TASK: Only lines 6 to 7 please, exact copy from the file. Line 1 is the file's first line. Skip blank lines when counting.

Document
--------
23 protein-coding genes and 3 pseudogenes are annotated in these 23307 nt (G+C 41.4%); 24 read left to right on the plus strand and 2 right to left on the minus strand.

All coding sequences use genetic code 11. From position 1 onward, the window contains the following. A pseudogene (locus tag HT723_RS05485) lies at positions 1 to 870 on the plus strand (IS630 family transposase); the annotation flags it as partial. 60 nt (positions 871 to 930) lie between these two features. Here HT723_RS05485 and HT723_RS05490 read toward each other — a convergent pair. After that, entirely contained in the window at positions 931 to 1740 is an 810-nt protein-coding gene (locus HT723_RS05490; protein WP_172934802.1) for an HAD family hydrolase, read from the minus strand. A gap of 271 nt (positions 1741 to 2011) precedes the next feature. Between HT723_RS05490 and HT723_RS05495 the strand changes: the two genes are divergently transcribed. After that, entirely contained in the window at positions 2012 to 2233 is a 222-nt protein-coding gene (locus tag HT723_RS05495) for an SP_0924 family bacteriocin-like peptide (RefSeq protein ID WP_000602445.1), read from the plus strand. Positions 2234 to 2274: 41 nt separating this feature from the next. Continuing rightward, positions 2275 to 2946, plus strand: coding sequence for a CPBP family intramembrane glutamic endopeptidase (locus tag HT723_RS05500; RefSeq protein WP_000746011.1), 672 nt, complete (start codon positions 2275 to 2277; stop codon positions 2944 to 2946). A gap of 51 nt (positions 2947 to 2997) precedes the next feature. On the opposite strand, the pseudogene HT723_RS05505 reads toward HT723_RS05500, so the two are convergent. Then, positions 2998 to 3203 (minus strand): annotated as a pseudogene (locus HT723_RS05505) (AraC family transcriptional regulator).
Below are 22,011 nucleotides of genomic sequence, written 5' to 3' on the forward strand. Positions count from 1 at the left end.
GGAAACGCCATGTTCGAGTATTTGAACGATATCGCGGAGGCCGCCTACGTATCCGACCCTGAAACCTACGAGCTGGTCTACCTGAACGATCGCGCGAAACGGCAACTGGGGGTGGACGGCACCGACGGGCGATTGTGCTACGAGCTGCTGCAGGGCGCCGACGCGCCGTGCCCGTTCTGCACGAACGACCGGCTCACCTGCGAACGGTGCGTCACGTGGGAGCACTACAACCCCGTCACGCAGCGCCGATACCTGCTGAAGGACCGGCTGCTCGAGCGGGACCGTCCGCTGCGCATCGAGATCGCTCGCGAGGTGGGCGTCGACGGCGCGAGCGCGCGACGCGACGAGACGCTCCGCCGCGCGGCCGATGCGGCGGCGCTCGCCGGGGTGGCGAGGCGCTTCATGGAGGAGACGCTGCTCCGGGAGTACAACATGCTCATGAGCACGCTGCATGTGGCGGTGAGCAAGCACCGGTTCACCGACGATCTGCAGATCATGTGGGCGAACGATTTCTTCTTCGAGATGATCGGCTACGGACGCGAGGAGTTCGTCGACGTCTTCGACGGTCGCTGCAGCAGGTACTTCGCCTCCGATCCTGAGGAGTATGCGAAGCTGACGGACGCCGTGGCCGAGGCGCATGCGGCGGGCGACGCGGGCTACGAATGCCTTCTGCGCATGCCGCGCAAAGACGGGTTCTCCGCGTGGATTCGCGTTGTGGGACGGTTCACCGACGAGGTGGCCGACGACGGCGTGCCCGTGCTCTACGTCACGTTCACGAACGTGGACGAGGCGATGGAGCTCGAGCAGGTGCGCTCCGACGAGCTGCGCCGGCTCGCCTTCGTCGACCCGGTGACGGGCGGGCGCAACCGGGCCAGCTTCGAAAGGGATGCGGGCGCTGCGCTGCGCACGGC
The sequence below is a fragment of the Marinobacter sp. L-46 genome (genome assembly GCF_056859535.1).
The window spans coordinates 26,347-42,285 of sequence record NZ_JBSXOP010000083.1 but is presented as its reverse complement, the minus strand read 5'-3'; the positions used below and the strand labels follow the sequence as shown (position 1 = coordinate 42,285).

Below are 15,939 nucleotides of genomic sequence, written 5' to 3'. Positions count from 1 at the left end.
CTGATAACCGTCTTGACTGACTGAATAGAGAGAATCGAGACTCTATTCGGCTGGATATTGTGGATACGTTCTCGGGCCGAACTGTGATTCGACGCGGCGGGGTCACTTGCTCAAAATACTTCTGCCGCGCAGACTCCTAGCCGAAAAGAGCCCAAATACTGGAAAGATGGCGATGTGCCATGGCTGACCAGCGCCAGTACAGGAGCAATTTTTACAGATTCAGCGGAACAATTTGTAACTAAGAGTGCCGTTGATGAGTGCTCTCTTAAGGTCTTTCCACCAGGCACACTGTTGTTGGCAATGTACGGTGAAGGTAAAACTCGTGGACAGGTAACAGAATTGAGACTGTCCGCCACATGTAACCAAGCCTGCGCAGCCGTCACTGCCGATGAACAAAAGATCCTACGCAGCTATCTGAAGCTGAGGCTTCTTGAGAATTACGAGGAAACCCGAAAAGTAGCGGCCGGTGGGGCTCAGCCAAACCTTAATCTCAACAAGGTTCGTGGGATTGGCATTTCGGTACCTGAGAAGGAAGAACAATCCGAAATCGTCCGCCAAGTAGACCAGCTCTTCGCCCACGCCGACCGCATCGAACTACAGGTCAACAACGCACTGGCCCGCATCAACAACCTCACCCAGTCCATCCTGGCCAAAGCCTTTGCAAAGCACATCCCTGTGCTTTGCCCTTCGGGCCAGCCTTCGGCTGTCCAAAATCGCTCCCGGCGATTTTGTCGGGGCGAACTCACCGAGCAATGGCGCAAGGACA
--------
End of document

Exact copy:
The window spans coordinates 26,347-42,285 of sequence record NZ_JBSXOP010000083.1 but is presented as its reverse complement, the minus strand read 5'-3'; the positions used below and the strand labels follow the sequence as shown (position 1 = coordinate 42,285).

Below are 15,939 nucleotides of genomic sequence, written 5' to 3'. Positions count from 1 at the left end.